Decided May 14, 2009
Before Mercure, J.P.; Spain, Kavanagh, Stein and McCarthy, JJ.
Appeal from a judgment of the Court of Claims (Hard, J.), entered April 3, 2008, which granted defendants’ motion for summary judgment dismissing the claim.
Girvin & Ferlazzo, P.C., Albany (Salvatore D. Ferlazzo of counsel), for appellants.
Andrew M. Cuomo, Attorney General, Albany (Frank K. Walsh of counsel), for respondents.
THOMAS E. Mercure, J.P. – In February 2005, Brian Martin, a 17-year-old self-described expert skier with 13 years of experience, lost his balance and fell on his second attempt to slide across a rail in the Lower Valley Terrain Park at Whiteface Mountain, which is operated by defendant New York State Olympic Regional Development Authority. 1 As a result of the fall, Martin struck a vertical support post and sustained injuries to his lower left leg. Claimants, individually and as Martin’s parents, commenced this action alleging that defendants negligently failed to safely construct and maintain the rail on which Martin was injured. Following joinder of issue, defendants moved for summary judgment, asserting that the doctrine of primary assumption of risk bars the claim. The Court of Claims granted defendants’ motion and dismissed the claim, prompting this appeal.
We affirm. Claimants argue that the doctrine of primary assumption of risk is inapplicable here because the rail at issue was defective and unreasonably dangerous – and, thus, presented an increased risk beyond that inherent in the sport. Claimants assert that the rail lacked a standard industry safety feature, i.e., safety skirting. Claimants further assert that Martin had no opportunity to observe the lack of skirting on the rail because a mound of snow located immediately in front of the rail concealed its condition from approaching skiers. In any event, claimants maintain that Martin was unable to appreciate the risks associated with the lack of skirting.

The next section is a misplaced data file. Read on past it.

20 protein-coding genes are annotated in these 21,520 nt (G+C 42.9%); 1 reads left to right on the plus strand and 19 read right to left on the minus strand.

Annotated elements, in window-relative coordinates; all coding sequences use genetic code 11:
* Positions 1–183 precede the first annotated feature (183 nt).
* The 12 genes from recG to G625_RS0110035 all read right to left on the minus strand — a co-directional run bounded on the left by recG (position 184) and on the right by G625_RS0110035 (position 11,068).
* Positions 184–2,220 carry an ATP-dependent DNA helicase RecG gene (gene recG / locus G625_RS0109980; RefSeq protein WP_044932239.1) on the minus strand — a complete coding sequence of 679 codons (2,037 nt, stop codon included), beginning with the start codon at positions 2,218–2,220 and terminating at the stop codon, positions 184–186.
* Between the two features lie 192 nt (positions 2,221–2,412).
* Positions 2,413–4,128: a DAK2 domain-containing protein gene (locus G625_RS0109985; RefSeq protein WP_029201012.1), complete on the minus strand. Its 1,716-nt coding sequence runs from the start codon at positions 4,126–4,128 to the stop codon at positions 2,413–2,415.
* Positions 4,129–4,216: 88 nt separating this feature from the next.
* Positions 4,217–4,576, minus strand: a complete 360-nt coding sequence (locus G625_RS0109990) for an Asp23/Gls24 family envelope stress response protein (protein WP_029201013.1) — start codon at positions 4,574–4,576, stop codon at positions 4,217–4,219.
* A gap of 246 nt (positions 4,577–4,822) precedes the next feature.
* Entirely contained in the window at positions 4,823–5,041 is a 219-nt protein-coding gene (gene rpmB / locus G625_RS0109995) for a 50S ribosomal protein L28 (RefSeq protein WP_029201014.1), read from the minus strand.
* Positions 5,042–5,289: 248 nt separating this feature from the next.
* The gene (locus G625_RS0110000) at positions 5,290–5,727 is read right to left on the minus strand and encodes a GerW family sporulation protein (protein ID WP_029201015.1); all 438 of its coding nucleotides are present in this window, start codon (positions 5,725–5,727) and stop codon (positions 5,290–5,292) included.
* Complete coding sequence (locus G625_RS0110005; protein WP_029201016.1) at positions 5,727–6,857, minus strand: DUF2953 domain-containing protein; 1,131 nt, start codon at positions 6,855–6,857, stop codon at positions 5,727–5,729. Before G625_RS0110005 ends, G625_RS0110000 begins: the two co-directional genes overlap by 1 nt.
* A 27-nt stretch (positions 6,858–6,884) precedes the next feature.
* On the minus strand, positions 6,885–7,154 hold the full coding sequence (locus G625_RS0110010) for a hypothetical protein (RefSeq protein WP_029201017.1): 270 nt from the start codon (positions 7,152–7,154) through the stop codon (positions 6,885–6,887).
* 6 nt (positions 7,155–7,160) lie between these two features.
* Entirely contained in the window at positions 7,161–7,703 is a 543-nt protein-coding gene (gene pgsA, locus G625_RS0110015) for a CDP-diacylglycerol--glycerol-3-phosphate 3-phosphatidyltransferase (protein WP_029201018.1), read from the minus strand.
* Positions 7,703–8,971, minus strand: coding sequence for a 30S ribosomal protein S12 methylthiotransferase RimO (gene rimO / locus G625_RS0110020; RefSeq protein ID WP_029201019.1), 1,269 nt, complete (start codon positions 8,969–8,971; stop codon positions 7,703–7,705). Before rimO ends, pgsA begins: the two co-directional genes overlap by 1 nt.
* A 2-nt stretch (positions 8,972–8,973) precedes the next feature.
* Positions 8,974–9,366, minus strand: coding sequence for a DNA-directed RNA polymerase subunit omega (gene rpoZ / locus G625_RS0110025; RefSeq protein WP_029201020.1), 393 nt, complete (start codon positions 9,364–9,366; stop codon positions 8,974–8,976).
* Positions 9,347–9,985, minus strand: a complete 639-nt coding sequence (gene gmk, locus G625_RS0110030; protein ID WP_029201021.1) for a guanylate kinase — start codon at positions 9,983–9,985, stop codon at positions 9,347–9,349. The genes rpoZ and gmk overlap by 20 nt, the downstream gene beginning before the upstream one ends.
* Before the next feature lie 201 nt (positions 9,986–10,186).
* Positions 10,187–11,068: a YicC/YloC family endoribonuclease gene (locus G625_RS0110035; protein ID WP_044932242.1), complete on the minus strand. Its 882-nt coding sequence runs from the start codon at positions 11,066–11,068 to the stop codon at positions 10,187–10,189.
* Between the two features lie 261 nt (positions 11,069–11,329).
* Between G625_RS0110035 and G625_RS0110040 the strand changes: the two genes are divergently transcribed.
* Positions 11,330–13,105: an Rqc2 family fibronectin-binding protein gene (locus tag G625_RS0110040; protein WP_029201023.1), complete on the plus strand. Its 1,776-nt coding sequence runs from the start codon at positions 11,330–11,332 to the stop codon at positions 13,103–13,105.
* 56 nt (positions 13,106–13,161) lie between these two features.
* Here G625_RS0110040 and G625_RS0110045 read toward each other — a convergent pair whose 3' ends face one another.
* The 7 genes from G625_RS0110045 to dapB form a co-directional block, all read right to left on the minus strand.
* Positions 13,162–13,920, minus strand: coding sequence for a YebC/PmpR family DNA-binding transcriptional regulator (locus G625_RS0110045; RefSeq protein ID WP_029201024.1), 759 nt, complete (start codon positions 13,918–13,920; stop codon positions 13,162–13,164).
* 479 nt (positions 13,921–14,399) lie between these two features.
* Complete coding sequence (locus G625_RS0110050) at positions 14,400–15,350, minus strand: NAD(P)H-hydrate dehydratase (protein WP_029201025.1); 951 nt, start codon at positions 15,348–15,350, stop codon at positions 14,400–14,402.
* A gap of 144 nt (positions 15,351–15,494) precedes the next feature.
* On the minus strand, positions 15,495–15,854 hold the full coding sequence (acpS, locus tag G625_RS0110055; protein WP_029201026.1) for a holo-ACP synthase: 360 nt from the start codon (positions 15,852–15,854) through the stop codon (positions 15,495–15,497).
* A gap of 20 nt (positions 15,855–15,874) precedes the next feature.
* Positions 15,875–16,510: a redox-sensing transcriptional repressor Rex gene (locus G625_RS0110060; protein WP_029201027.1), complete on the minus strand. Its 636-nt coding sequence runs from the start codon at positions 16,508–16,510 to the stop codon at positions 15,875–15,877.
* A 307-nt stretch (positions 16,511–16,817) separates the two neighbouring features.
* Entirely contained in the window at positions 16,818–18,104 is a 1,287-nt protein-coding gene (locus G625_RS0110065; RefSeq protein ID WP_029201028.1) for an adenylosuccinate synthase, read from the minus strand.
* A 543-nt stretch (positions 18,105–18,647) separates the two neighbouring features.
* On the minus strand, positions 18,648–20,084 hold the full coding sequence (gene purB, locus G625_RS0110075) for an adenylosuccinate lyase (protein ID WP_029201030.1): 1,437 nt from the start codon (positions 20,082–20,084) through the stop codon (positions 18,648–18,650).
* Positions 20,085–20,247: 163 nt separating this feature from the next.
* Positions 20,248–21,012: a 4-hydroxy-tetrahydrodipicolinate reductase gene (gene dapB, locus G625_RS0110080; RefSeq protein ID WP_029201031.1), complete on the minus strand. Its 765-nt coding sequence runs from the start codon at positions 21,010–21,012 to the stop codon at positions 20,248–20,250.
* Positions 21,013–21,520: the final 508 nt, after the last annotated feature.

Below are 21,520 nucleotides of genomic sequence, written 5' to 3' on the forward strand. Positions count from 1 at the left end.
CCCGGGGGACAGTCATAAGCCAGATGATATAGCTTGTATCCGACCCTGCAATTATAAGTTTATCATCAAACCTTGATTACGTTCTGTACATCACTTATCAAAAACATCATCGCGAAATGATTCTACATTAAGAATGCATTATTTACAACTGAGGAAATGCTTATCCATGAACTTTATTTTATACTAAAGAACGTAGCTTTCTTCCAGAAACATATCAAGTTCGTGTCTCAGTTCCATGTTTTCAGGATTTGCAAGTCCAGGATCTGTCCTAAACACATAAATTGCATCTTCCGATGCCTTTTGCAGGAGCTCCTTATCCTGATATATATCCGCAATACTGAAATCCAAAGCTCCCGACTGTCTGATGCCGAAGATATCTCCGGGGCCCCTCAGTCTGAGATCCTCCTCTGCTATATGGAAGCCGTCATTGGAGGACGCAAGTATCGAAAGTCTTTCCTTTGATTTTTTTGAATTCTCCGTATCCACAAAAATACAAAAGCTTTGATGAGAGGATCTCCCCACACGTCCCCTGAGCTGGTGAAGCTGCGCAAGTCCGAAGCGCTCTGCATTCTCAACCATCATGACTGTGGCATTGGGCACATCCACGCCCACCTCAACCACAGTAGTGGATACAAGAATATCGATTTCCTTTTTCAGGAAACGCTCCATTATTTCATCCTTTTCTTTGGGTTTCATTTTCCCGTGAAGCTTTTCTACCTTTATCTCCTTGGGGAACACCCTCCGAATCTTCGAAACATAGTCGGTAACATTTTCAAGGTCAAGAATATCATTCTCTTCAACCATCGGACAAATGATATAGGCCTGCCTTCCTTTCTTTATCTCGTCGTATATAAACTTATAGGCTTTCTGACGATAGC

The doctrine of primary assumption of risk provides that participants in sporting or recreational activities “may be held to have consented, by their participation, to those injury-causing events which are known, apparent or reasonably foreseeable consequences of the participation” (Turcotte v. Fell, 68 NY2d 432, 439 ; see Morgan v. State of New York, 90 NY2d 471, 484 ; see also General Obligations Law §18-106 ["recogniz[ing] that skiing is a voluntary activity that may be hazardous regardless of all feasible safety measures that can be undertaken by ski area operators”]). “[A]ssumption of risk in this form is really a principle of no duty” (Morgan v. State of New York, 90 NY2d at 485 [internal quotation marks and citation omitted]); that is, a “[d]efendant’s duty under such circumstances is [solely] a duty to exercise care to make the conditions as safe as they appear to be. If the risks of the activity are fully comprehended or perfectly obvious, [the] plaintiff has consented to them and [the] defendant has performed its duty” (Turcotte v. Fell, 68 NY2d at 439 [emphasis added and citations omitted]; accord Morgan v. State of New York, 90 NY2d at 484; Roberts v. Boys & Girls Republic, Inc., 51 AD3d 246, 248 , affd 10 NY3d 889 ; Hyland v. State of New York, 300 AD2d 794, 794-795 , lv denied 100 NY2d 504 ). While a participant does not assume “concealed or unreasonably increased risks” or “unique and . . . dangerous condition[s] over and above the usual dangers that are inherent in the sport” (Morgan v. State of New York, 90 NY2d at 485 [internal quotation marks and citation omitted]), the doctrine extends to “risks engendered by less than optimal conditions, provided that those conditions are open and obvious and that the consequently arising risks are readily appreciable” (Roberts v. Boys & Girls Republic, Inc., 51 AD3d at 248). Under such circumstances, it is irrelevant that a defendant “could feasibly have provided safer conditions” (Verro v. New York Racing Assn., 142 AD2d 396, 400 , lv denied 74 NY2d 611 ; accord Simoneau v. State of New York, 248 AD2d 865, 866 ; see Roberts v. Boys & Girls Republic, Inc., 51 AD3d at 250-251; Hyland v. State of New York, 300 AD2d at 796; Nagawiecki v. State of New York, 150 AD2d 147, 150 ).